Cameras help identify many litterbugs
SOME 2,800 cases of high-rise littering were reported to the National Environment Agency (NEA) last year, said Senior Minister of State for the Environment and Water Resources Amy Khor yesterday.
This is up from the 2,500 cases reported in 2014, and 1,600 in 2013. No one was killed by killer litter last year although police arrested two high-rise litterbugs who caused injuries, she said.
Dr Khor was responding to Gan Thiam Poh (Ang Mo Kio GRC), who asked how many cases of high-rise littering had resulted in injuries and deaths.
Several MPs also called for harsher punishment for recalcitrant litterbugs, citing examples of residents who have complained of clothes being burned by cigarette butts and faeces being thrown from flats.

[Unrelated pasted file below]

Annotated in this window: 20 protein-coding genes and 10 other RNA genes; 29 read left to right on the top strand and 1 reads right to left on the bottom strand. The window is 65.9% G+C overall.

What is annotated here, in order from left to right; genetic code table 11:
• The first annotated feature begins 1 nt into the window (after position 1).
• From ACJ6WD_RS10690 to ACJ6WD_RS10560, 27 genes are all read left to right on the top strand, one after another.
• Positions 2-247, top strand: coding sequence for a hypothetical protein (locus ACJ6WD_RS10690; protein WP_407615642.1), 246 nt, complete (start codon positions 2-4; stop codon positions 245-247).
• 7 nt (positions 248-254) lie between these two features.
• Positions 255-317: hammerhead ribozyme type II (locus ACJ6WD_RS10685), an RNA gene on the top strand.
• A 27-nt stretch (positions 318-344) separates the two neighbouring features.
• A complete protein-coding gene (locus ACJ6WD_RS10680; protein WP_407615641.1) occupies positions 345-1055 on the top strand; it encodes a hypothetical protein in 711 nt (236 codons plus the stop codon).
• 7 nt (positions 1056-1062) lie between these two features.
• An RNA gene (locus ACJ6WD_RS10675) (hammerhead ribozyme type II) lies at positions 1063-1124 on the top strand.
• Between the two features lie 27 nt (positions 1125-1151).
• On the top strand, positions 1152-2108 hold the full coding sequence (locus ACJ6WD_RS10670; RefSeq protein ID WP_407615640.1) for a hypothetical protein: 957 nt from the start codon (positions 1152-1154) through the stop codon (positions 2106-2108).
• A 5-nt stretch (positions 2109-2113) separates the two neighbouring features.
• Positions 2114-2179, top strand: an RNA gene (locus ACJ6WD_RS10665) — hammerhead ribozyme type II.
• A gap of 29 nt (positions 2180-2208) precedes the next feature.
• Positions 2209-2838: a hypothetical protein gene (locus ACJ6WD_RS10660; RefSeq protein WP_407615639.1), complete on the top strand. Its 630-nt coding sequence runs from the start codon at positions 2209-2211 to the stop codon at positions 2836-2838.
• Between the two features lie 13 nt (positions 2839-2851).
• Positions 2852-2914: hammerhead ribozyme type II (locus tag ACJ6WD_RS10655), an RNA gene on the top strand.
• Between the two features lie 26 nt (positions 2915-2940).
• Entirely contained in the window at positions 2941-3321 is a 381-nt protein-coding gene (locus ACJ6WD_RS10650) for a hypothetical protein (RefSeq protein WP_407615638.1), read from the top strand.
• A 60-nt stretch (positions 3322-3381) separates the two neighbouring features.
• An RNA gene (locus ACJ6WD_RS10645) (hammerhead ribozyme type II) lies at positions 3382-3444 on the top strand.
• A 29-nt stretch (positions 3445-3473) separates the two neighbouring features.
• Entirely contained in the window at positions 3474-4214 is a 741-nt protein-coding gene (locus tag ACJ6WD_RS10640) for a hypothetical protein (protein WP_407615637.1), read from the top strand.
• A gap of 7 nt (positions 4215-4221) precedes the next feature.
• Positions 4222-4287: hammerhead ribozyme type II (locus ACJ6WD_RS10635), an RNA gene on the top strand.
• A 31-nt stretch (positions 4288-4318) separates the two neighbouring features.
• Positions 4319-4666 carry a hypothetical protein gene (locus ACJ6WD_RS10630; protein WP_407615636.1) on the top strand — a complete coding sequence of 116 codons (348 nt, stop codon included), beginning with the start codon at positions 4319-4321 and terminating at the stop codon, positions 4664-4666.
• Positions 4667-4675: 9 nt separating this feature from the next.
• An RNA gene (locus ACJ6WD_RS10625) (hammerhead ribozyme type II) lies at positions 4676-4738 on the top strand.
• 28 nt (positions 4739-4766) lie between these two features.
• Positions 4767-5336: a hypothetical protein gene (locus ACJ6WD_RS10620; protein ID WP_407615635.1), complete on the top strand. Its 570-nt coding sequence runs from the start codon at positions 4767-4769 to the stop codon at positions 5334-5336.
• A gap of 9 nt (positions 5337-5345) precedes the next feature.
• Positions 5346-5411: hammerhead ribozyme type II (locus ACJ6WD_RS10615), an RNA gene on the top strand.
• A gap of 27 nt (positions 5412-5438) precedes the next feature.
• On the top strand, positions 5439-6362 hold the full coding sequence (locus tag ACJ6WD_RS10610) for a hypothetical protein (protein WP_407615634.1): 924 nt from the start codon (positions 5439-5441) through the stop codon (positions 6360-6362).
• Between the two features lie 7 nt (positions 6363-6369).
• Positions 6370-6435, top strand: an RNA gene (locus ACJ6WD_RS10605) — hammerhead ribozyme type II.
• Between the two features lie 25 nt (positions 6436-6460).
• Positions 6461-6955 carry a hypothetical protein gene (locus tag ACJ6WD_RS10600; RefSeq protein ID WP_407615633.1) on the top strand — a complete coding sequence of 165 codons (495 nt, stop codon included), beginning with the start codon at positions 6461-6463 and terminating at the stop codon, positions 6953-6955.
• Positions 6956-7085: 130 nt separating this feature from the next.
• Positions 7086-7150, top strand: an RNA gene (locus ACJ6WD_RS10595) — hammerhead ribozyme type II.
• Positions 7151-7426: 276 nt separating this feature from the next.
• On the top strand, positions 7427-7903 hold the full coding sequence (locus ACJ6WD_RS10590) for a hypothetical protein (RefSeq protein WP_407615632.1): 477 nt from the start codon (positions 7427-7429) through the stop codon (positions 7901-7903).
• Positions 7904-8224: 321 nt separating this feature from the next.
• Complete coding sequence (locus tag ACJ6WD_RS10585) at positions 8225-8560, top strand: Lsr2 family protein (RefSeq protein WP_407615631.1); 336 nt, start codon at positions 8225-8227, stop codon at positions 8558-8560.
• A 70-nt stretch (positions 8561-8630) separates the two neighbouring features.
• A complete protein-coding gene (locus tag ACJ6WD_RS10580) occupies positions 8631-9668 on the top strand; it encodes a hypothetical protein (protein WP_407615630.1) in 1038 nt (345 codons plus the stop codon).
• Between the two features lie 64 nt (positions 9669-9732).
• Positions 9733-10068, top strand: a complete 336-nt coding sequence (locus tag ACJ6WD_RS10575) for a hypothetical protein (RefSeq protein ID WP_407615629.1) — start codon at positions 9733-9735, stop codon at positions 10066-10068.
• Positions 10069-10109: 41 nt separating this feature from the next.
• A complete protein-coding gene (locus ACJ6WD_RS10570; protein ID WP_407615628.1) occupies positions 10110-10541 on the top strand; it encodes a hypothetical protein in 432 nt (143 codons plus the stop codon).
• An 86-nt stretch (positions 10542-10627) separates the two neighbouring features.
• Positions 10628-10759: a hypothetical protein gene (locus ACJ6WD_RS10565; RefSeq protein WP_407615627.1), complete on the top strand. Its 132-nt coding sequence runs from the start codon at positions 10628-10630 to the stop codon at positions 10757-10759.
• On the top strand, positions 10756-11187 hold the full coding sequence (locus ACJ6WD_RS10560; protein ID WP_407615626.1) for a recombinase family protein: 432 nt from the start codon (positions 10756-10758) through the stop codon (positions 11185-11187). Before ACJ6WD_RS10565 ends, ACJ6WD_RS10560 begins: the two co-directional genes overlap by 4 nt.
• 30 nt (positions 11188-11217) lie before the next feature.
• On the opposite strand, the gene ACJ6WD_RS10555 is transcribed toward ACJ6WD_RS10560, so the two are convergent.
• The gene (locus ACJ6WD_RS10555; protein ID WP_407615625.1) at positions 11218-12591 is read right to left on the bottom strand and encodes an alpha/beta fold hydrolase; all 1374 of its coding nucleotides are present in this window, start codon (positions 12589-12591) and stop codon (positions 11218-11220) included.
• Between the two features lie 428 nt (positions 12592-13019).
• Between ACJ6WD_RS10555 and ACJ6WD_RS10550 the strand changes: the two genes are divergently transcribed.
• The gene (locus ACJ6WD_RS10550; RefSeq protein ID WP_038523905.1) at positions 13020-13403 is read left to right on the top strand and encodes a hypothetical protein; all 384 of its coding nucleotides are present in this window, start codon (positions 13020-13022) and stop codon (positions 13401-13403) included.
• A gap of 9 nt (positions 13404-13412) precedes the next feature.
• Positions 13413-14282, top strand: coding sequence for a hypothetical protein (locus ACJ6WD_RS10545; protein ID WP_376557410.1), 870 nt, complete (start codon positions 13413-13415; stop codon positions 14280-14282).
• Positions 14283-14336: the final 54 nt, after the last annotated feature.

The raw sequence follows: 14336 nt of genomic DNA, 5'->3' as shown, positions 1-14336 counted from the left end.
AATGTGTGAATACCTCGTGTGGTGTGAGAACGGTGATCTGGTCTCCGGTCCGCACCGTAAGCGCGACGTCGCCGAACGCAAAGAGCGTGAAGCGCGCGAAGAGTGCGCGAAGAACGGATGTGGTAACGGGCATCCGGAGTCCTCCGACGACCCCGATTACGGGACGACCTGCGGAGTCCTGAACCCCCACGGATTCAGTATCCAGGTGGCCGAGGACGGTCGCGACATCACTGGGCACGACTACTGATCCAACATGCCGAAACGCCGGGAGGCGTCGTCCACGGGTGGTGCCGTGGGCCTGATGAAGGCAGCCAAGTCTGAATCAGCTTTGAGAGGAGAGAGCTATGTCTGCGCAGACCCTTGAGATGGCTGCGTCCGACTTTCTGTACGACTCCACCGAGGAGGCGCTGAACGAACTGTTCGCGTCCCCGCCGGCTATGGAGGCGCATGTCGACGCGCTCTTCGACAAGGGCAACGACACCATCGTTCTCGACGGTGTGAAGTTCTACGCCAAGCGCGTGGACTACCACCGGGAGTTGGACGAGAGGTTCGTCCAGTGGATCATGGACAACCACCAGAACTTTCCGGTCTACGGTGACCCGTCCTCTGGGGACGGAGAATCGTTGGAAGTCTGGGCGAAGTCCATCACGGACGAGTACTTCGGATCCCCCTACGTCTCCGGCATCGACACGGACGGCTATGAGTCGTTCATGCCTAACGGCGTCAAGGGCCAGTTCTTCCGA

Dr Khor said high-rise litterbugs "are traditionally difficult to apprehend".
To nab the persistent offenders, the NEA deploys surveillance cameras at suitable sites, she added.
More than 3,000 cameras have been deployed since August 2012.
She said the cameras have led to identification of offenders in one-third of the cases, in response to Tan Wu Meng (Jurong GRC), who asked how successful the surveillance cameras have been.
Last year, the NEA took enforcement action in 800 cases, an 80-fold increase compared with 2011, before surveillance cameras were introduced, she said.
Those who were prosecuted in court were fined between $700 and $5,600.
Tin Pei Ling (MacPherson SMC) asked if the ministry would consider revealing the identities of litterbugs, and confiscating the flats of recalcitrant offenders who persist despite being fined many times.
Dr Khor said naming and shaming litterbugs is something the ministry will "monitor and consider".